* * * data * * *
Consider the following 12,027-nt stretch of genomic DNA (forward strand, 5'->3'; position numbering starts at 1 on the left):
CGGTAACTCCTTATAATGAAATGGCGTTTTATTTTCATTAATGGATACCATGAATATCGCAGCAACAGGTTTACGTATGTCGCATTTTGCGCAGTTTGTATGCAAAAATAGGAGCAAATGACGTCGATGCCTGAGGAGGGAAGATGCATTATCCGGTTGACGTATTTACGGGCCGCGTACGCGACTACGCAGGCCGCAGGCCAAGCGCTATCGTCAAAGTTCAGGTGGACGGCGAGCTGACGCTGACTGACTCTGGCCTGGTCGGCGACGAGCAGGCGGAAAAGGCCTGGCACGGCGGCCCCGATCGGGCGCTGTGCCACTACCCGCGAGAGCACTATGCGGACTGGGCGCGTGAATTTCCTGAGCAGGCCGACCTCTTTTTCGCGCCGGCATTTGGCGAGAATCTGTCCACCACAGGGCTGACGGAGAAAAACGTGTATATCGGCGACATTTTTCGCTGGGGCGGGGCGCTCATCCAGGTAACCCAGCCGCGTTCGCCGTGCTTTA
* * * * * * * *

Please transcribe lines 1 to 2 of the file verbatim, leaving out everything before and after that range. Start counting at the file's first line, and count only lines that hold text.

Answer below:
Consider the following 12,027-nt stretch of genomic DNA (forward strand, 5'->3'; position numbering starts at 1 on the left):
CGGTAACTCCTTATAATGAAATGGCGTTTTATTTTCATTAATGGATACCATGAATATCGCAGCAACAGGTTTACGTATGTCGCATTTTGCGCAGTTTGTATGCAAAAATAGGAGCAAATGACGTCGATGCCTGAGGAGGGAAGATGCATTATCCGGTTGACGTATTTACGGGCCGCGTACGCGACTACGCAGGCCGCAGGCCAAGCGCTATCGTCAAAGTTCAGGTGGACGGCGAGCTGACGCTGACTGACTCTGGCCTGGTCGGCGACGAGCAGGCGGAAAAGGCCTGGCACGGCGGCCCCGATCGGGCGCTGTGCCACTACCCGCGAGAGCACTATGCGGACTGGGCGCGTGAATTTCCTGAGCAGGCCGACCTCTTTTTCGCGCCGGCATTTGGCGAGAATCTGTCCACCACAGGGCTGACGGAGAAAAACGTGTATATCGGCGACATTTTTCGCTGGGGCGGGGCGCTCATCCAGGTAACCCAGCCGCGTTCGCCGTGCTTTA